“I felt like I was relying on my outside shot a lot. It was falling [in the first two games], but I definitely want to work on everything,” he said. “It was the reverse tonight. My outside shot wasn’t falling, so I started going to the hole.”
Senior point guard Erving Walker (and his recent struggles): “The thing that bothered me with Walker at Ohio State and a little bit [against North Florida] is I think you can get into a little bit of senioritis where you’re a senior and you kind of want everything to go well and you want it to be a real good year. You’ve paid your dues and you’ve worked hard and then when it’s not going well there’s almost this, ‘Why me.’ Erving Walker, his whole entire life, has been a fighter. I don’t think that because he’s a senior he can stop fighting. I really challenged him in the second half in the locker room, and I thought in the second half he competed and went back to having that fight in him. We need him to have that fight because it impacts the rest of our team.”
Freshman G Brad Beal (and his basketball IQ): “NBA players are not only the most talented and gifted, they’re the smartest. Sometimes that gets lost when you see some of these guys play and they’ve played so many games. The basketball intellect is really high. The ones up at that level, the really good ones have it. Brad’s got that. He understands it; he gets it. I’m actually trying to extract more out of him verbally because I think he can lead. He knows he’s a competitor. He can shift it into a different gear. But he also doesn’t want to step on anybody’s toes or come across as selfish. That’s a good thing, too; it’s a good quality for him to have.
“[Al] Horford had it. [Udonis] Haslem had it. Corey Brewer had it. Mike Miller had it. There’s certain guys that learn as the game evolves. Erving Walker had it as a freshman. There’s certain guys that come into a game as a freshman, and it doesn’t look like they’re a freshman. They can play inside the flow of the game because they understand little things or can think ahead. Certain guys got to go thorough experiences to go through it to figure out what not to do. Do they all have it? No. Is it rare? It’s probably somewhat rare, but the really good players eventually get that.”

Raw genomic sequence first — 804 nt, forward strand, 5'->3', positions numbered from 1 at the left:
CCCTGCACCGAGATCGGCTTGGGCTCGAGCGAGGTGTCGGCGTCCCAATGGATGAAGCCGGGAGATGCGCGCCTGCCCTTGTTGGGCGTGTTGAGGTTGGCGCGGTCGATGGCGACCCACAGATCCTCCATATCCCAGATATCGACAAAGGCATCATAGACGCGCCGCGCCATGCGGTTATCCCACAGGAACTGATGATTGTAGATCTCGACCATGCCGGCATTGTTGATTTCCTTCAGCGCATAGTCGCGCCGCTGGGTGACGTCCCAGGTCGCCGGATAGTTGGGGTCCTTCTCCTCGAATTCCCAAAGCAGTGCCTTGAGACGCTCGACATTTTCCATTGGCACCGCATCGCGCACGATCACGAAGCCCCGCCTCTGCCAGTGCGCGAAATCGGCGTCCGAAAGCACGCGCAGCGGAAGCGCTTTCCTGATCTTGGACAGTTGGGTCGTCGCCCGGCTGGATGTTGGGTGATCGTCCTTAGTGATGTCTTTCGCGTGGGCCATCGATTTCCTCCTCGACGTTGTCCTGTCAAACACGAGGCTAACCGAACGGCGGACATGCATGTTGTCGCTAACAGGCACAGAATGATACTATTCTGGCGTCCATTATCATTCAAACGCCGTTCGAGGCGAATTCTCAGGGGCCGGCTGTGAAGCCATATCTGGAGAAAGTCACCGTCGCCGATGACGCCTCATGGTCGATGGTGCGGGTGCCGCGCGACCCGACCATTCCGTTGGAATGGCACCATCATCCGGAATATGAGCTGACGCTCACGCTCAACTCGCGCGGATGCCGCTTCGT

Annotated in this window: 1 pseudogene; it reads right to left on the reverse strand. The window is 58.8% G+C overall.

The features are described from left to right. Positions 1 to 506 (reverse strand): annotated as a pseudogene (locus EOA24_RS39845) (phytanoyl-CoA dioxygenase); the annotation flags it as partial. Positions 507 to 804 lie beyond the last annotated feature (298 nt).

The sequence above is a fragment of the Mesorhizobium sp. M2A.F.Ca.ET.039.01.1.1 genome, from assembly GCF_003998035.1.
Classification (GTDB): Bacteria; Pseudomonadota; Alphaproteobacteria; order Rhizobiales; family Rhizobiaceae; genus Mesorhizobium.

Redshirt junior G Mike Rosario (and his lack of defense): “He has proven that he can score. Again he comes out and gets 15 points in 20 minutes. The thing he’s losing sight of sometimes [is] that he needs to get better at is that he’s not defending like he needs to defend. He was in the wrong spots in the press. It’s all a little bit different for him and moving faster. He’s probably coming from a situation at Rutgers where everything was built around him and getting him shots. Now he’s incorporating himself where there’s a lot of different pieces. ‘How do I now get involved?’ The biggest thing he needs to do is be much more of a consistent defender. He’s capable, he just needs to be committed to it.”
NOTES AND QUOTES
» Donovan said sophomore forward Will Yeguete saw the doctor Thursday after beginning to experience some post-concussion symptoms. He was set to take tests on Friday and will hopefully be back Saturday if everything checks out OK. “In the Ohio State game, he felt comfortable to go back in there and he went back in there. The next day he was complaining of some headaches and didn’t feel great. It was probably some concussion-like symptoms,” Donovan said.
» Rosario on the team’s quick turnaround: “It was tough. We went out there and lost to a good team. A lot of praise to those guys; those guys did a great job out there at Ohio State. We told ourselves we had to come back, do a one day turnover and be ready to go.”
» Beal on some of his miscues: “I’m a freshman so I still have a long way to go. I’m going to make mistakes but at the same time I know that I can learn from them and just try to improve them down the road.”
» Beal on his turnovers: “It’s just being careless, thinking too much instead of just playing basketball.”